Johnson brings fresh Windrush jitters
Fresh jitters have emerged among members of the Windrush Generation in the United Kingdom since Boris Johnson succeeded Theresa May as prime minister last month.
There are fears that the new prime minister could stymie efforts made to compensate immigrants who went to Britain following the Second World War who did not have the right documentation to prove their status in the UK and suffered adverse effects on their life as a result. The compensation arrangement resulted from backlash after stories emerged of several members of the Windrush Generation being denied state services, including access to healthcare, with some even being deported after failing to prove their legal residency status.
More than half of the British government’s Windrush Generation cases registered under the compensation scheme are Jamaican.
Concerns have been raised that Johnson, who is known for his swashbuckling style of politics, may not want to go along with existing compensation plans.
Chairman of the The Windrush Movement UK, Desmond Jaddoo, confirmed that a letter was sent to Johnson seeking assurances that the Windrush Scheme would not be watered down as a consequence of the leadership change.
Under the radar
He told The Gleaner that many of the affected persons remain under the radar of the British authorities.
He explained that the communiqué demands that Johnson carry through on previous statements he made on undocumented migrants, who are disproportionately members of the African and Caribbean communities.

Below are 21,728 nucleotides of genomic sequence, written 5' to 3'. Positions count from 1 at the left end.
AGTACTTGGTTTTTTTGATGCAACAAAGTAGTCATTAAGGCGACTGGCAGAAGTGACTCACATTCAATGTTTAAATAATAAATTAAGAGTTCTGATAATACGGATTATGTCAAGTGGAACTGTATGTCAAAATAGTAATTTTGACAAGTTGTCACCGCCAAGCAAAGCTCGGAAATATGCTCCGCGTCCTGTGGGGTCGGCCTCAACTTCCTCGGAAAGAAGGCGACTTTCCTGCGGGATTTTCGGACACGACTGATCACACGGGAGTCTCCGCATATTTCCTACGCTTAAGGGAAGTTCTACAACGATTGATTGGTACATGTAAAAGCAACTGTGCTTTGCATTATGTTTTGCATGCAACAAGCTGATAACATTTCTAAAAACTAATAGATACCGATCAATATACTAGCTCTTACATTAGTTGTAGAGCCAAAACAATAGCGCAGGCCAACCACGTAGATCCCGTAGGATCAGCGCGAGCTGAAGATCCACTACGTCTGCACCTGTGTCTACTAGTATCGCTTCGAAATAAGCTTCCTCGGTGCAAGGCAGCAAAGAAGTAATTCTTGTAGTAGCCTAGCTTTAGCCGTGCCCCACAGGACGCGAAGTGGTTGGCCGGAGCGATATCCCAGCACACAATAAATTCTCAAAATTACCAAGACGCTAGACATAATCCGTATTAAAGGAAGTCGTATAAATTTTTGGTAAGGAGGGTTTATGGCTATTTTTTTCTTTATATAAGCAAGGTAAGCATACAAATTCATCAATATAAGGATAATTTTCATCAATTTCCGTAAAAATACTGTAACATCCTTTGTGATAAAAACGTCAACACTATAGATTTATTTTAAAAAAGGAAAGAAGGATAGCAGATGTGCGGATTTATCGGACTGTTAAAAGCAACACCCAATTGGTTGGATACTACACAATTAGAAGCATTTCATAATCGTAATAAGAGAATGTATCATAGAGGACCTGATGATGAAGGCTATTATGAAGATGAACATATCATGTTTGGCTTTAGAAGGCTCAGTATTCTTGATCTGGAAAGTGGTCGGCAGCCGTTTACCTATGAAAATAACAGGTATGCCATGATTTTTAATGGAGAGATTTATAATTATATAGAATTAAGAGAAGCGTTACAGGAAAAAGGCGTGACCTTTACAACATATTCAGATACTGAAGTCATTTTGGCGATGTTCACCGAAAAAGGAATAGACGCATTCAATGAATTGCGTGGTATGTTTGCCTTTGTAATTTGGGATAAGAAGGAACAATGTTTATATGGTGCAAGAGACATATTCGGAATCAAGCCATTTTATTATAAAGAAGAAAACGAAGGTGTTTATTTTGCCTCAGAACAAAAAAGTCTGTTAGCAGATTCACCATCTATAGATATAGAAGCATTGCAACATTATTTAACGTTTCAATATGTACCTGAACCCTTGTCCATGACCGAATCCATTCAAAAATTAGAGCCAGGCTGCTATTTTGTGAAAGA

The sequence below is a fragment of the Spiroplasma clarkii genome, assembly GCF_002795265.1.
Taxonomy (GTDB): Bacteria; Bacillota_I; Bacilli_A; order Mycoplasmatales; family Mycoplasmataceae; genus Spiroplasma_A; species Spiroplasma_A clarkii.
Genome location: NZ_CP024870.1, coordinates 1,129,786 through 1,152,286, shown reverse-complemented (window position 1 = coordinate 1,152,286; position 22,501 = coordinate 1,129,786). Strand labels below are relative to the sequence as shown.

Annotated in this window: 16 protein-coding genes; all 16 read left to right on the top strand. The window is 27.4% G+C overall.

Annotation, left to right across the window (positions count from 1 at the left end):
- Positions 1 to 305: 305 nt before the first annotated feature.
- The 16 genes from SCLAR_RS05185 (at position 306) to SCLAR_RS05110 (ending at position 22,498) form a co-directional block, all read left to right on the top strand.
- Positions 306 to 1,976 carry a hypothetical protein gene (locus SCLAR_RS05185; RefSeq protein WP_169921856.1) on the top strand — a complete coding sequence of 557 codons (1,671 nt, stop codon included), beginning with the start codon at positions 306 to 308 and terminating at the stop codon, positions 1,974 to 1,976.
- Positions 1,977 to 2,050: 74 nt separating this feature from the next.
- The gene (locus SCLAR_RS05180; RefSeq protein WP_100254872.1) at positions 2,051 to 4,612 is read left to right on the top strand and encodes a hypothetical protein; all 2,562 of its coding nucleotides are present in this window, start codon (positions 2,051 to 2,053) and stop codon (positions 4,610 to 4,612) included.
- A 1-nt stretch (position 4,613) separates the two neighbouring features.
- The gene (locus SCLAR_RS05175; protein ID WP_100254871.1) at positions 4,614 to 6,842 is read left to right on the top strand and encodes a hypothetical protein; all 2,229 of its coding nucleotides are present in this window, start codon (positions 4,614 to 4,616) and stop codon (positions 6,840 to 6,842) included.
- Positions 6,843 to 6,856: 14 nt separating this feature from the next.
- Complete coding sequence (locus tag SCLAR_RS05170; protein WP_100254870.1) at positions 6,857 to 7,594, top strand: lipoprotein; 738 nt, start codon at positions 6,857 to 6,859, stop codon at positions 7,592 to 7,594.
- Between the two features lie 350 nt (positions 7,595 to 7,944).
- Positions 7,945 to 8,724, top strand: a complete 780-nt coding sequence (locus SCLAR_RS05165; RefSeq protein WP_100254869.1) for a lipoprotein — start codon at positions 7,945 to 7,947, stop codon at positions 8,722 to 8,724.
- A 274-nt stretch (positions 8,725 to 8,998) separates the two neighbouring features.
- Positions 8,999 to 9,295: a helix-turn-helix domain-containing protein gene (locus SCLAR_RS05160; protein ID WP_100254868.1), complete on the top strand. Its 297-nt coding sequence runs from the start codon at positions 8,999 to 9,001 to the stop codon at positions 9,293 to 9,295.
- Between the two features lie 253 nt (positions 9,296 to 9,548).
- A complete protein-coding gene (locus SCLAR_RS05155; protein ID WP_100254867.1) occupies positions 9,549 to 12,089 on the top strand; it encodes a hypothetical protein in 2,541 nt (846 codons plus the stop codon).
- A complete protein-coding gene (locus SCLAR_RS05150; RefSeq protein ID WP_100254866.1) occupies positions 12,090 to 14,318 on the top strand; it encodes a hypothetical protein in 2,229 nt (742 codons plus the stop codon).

“Clearly, Jamaicans in the UK are feeling the brunt of the government’s immigration policy. This needs to be addressed and the hostile environment suspended, especially bearing in mind the mentioned amnesty for undocumented migrants, which Mr Johnson mentioned during his campaign for the Conservative Party leadership, which led him to becoming prime minister,” Jaddoo said.
He said that urgent assurances are needed from Johnson in order to calm fears of members of the affected community.
“Can you assure us that the commitments made in order to address those caught up in the Windrush scandal – some of whom have suffered badly – will not be limited and that every effort will continue to be made in order to remedy this quickly with all of the necessary extensions that may be deemed necessary?” the letter stated.
“In terms of undocumented migrants, during your leadership campaign, you said that an amnesty for undocumented migrants who have been in the UK for 15 years is possible to obtain status in order that they may constructively contribute to the economy,” it further read.
In April, then Home Secretary Sajid Javid announced that the UK would pay around £200m – and maybe more – in compensation to people whose lives were damaged by the Home Office’s mistaken classification of thousands of long-term British residents as illegal immigrants.
The announcement came almost a year after the government admitted that its treatment of the Windrush Generation had been “appalling” and promised reform of its immigration system and compensation to those affected by hostile environment policies.
Home Office officials claim at least 15,000 individuals may have a right to compensation for being wrongly deported, forced out of their jobs, or for the loss of access to benefits.